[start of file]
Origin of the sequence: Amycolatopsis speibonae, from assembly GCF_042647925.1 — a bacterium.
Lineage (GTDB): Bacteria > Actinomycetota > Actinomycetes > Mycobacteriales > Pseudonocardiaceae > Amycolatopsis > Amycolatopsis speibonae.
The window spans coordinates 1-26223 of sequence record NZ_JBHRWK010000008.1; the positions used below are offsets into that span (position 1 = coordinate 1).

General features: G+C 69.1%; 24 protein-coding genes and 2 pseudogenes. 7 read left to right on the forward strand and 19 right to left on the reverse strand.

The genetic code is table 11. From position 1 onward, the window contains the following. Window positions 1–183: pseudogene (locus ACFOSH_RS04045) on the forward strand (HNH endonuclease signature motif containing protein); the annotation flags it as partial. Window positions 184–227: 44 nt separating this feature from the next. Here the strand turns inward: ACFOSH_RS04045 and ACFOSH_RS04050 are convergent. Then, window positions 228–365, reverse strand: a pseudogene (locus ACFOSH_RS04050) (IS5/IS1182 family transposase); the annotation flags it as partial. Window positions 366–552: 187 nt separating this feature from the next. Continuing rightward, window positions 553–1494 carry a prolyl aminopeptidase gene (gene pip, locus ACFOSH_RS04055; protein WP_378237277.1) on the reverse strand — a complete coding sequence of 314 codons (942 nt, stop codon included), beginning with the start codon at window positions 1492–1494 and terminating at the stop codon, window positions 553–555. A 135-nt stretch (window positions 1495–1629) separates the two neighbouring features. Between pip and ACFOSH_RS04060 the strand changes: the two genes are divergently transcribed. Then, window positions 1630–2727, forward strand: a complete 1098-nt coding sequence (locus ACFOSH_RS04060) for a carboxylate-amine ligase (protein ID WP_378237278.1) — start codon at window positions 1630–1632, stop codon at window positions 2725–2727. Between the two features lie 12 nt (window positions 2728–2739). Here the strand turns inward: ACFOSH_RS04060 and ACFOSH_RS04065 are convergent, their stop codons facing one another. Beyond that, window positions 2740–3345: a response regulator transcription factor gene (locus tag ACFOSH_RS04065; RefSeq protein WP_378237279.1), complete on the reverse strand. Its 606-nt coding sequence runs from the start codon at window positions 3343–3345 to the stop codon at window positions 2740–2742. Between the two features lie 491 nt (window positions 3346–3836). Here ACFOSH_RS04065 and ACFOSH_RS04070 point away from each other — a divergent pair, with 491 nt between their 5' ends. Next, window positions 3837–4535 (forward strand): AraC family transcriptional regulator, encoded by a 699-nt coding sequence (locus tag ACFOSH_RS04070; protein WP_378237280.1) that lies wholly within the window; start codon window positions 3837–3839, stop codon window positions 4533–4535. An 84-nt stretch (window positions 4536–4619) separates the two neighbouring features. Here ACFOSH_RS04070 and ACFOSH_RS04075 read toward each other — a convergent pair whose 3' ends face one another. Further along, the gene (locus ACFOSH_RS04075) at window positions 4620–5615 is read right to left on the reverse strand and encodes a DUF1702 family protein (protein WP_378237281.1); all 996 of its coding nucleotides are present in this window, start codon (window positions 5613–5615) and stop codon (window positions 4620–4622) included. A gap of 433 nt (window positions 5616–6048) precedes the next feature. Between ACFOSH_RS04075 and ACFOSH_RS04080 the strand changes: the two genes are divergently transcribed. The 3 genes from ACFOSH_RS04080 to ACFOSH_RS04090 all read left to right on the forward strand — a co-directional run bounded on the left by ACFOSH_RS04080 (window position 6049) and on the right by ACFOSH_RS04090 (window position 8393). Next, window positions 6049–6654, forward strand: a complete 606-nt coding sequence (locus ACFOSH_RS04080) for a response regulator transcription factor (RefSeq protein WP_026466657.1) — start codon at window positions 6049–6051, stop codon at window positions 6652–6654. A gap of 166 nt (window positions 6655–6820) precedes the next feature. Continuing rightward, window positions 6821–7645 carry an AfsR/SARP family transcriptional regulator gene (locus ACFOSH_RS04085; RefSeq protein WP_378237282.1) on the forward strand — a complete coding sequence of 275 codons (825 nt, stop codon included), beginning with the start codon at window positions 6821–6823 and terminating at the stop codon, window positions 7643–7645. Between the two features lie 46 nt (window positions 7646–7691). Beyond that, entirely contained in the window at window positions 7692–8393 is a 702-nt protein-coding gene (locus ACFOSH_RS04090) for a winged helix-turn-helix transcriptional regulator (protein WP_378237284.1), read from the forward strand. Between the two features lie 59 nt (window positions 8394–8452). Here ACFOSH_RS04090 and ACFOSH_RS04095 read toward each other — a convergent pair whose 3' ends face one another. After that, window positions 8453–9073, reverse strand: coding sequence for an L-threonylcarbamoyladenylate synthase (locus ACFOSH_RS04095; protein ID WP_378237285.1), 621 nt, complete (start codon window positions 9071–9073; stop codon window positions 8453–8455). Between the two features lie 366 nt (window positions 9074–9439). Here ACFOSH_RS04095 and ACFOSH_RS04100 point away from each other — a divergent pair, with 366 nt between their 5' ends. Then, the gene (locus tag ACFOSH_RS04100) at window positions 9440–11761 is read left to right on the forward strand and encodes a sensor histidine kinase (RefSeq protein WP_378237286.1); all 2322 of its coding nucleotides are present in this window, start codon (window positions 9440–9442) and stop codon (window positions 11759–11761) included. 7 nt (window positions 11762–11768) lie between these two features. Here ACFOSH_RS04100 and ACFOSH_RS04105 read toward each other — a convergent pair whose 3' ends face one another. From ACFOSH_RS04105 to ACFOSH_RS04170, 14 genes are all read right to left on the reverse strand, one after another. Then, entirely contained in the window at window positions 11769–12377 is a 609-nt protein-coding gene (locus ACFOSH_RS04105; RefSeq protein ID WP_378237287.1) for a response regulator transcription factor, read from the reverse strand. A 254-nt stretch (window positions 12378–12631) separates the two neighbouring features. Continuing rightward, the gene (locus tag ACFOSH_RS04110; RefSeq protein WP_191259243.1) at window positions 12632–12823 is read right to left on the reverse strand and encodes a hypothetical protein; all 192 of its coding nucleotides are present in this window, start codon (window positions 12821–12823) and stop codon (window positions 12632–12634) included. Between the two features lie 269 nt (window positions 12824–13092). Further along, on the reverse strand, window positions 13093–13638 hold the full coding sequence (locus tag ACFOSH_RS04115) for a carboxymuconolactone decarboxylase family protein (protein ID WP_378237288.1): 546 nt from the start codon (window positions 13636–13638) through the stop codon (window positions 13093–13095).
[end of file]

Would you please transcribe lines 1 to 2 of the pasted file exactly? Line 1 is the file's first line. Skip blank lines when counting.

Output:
Origin of the sequence: Amycolatopsis speibonae, from assembly GCF_042647925.1 — a bacterium.
Lineage (GTDB): Bacteria > Actinomycetota > Actinomycetes > Mycobacteriales > Pseudonocardiaceae > Amycolatopsis > Amycolatopsis speibonae.